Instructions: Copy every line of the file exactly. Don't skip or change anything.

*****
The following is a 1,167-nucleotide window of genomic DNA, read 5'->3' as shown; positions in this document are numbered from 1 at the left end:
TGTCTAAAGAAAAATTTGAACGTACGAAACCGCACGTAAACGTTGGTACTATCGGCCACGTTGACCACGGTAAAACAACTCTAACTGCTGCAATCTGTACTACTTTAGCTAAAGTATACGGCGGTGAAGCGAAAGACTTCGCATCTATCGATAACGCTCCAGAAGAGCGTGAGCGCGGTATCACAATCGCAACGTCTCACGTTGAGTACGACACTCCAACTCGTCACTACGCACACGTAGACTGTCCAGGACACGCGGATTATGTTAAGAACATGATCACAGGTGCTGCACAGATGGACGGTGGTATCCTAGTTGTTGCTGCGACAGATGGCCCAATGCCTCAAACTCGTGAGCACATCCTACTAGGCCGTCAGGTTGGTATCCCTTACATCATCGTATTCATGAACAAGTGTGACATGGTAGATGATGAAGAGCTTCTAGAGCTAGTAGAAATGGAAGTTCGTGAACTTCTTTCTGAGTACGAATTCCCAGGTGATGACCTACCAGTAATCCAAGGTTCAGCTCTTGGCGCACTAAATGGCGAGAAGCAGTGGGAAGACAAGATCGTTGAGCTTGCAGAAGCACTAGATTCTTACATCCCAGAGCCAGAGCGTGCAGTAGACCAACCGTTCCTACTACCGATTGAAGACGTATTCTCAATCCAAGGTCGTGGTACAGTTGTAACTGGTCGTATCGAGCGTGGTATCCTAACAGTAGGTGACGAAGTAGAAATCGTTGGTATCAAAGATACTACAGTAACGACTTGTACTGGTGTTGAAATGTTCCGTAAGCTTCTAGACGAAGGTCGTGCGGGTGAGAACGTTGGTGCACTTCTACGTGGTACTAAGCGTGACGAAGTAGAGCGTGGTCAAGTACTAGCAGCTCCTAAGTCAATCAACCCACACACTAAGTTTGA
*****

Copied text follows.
The following is a 1,167-nucleotide window of genomic DNA, read 5'->3' as shown; positions in this document are numbered from 1 at the left end:
TGTCTAAAGAAAAATTTGAACGTACGAAACCGCACGTAAACGTTGGTACTATCGGCCACGTTGACCACGGTAAAACAACTCTAACTGCTGCAATCTGTACTACTTTAGCTAAAGTATACGGCGGTGAAGCGAAAGACTTCGCATCTATCGATAACGCTCCAGAAGAGCGTGAGCGCGGTATCACAATCGCAACGTCTCACGTTGAGTACGACACTCCAACTCGTCACTACGCACACGTAGACTGTCCAGGACACGCGGATTATGTTAAGAACATGATCACAGGTGCTGCACAGATGGACGGTGGTATCCTAGTTGTTGCTGCGACAGATGGCCCAATGCCTCAAACTCGTGAGCACATCCTACTAGGCCGTCAGGTTGGTATCCCTTACATCATCGTATTCATGAACAAGTGTGACATGGTAGATGATGAAGAGCTTCTAGAGCTAGTAGAAATGGAAGTTCGTGAACTTCTTTCTGAGTACGAATTCCCAGGTGATGACCTACCAGTAATCCAAGGTTCAGCTCTTGGCGCACTAAATGGCGAGAAGCAGTGGGAAGACAAGATCGTTGAGCTTGCAGAAGCACTAGATTCTTACATCCCAGAGCCAGAGCGTGCAGTAGACCAACCGTTCCTACTACCGATTGAAGACGTATTCTCAATCCAAGGTCGTGGTACAGTTGTAACTGGTCGTATCGAGCGTGGTATCCTAACAGTAGGTGACGAAGTAGAAATCGTTGGTATCAAAGATACTACAGTAACGACTTGTACTGGTGTTGAAATGTTCCGTAAGCTTCTAGACGAAGGTCGTGCGGGTGAGAACGTTGGTGCACTTCTACGTGGTACTAAGCGTGACGAAGTAGAGCGTGGTCAAGTACTAGCAGCTCCTAAGTCAATCAACCCACACACTAAGTTTGA